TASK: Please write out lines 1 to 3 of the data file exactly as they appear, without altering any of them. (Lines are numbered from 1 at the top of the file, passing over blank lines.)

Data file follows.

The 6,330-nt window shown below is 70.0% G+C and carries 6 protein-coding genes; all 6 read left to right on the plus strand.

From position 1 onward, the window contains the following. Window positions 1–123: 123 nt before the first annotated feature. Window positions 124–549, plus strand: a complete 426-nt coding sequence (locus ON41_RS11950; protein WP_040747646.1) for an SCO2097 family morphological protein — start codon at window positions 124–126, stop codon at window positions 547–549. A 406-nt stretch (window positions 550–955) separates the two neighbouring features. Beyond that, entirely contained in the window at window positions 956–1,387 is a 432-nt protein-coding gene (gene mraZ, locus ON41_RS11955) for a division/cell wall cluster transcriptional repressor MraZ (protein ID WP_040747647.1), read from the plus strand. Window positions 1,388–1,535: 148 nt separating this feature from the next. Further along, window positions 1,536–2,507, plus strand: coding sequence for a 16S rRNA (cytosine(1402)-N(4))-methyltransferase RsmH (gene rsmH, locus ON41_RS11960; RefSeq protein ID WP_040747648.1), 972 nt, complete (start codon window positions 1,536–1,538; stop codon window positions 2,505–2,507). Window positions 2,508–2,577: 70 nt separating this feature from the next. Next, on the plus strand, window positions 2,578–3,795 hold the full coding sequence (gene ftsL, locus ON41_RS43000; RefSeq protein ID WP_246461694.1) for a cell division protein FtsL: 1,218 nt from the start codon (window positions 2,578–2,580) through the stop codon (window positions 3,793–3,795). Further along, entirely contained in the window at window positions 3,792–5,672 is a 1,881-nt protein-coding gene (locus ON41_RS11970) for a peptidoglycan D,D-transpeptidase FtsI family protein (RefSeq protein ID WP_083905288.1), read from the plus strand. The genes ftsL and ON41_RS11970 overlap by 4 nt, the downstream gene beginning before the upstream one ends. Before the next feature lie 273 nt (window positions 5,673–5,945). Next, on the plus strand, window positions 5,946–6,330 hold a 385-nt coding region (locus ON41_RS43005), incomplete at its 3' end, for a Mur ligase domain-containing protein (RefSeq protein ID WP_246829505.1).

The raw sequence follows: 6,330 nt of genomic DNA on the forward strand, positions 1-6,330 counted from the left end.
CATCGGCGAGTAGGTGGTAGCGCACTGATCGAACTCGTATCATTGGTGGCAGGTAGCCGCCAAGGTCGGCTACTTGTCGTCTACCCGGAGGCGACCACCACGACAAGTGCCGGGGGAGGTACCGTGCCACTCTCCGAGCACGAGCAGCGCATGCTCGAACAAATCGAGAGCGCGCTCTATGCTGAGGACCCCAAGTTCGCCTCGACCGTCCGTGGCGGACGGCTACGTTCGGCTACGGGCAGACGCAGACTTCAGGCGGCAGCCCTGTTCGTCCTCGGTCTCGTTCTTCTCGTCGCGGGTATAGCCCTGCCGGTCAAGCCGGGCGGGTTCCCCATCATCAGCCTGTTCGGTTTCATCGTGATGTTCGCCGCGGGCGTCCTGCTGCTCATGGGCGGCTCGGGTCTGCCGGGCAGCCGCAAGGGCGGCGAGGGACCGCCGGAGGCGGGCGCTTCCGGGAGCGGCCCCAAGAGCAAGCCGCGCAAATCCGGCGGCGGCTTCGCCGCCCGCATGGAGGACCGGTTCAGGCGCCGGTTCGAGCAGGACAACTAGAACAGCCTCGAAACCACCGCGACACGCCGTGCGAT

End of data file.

The 6,330-nt window shown below is 70.0% G+C and carries 6 protein-coding genes; all 6 read left to right on the plus strand.

From position 1 onward, the window contains the following. Window positions 1–123: 123 nt before the first annotated feature. Window positions 124–549, plus strand: a complete 426-nt coding sequence (locus ON41_RS11950; protein WP_040747646.1) for an SCO2097 family morphological protein — start codon at window positions 124–126, stop codon at window positions 547–549. A 406-nt stretch (window positions 550–955) separates the two neighbouring features. Beyond that, entirely contained in the window at window positions 956–1,387 is a 432-nt protein-coding gene (gene mraZ, locus ON41_RS11955) for a division/cell wall cluster transcriptional repressor MraZ (protein ID WP_040747647.1), read from the plus strand. Window positions 1,388–1,535: 148 nt separating this feature from the next. Further along, window positions 1,536–2,507, plus strand: coding sequence for a 16S rRNA (cytosine(1402)-N(4))-methyltransferase RsmH (gene rsmH, locus ON41_RS11960; RefSeq protein ID WP_040747648.1), 972 nt, complete (start codon window positions 1,536–1,538; stop codon window positions 2,505–2,507). Window positions 2,508–2,577: 70 nt separating this feature from the next. Next, on the plus strand, window positions 2,578–3,795 hold the full coding sequence (gene ftsL, locus ON41_RS43000; RefSeq protein ID WP_246461694.1) for a cell division protein FtsL: 1,218 nt from the start codon (window positions 2,578–2,580) through the stop codon (window positions 3,793–3,795). Further along, entirely contained in the window at window positions 3,792–5,672 is a 1,881-nt protein-coding gene (locus ON41_RS11970) for a peptidoglycan D,D-transpeptidase FtsI family protein (RefSeq protein ID WP_083905288.1), read from the plus strand. The genes ftsL and ON41_RS11970 overlap by 4 nt, the downstream gene beginning before the upstream one ends. Before the next feature lie 273 nt (window positions 5,673–5,945). Next, on the plus strand, window positions 5,946–6,330 hold a 385-nt coding region (locus ON41_RS43005), incomplete at its 3' end, for a Mur ligase domain-containing protein (RefSeq protein ID WP_246829505.1).

The raw sequence follows: 6,330 nt of genomic DNA on the forward strand, positions 1-6,330 counted from the left end.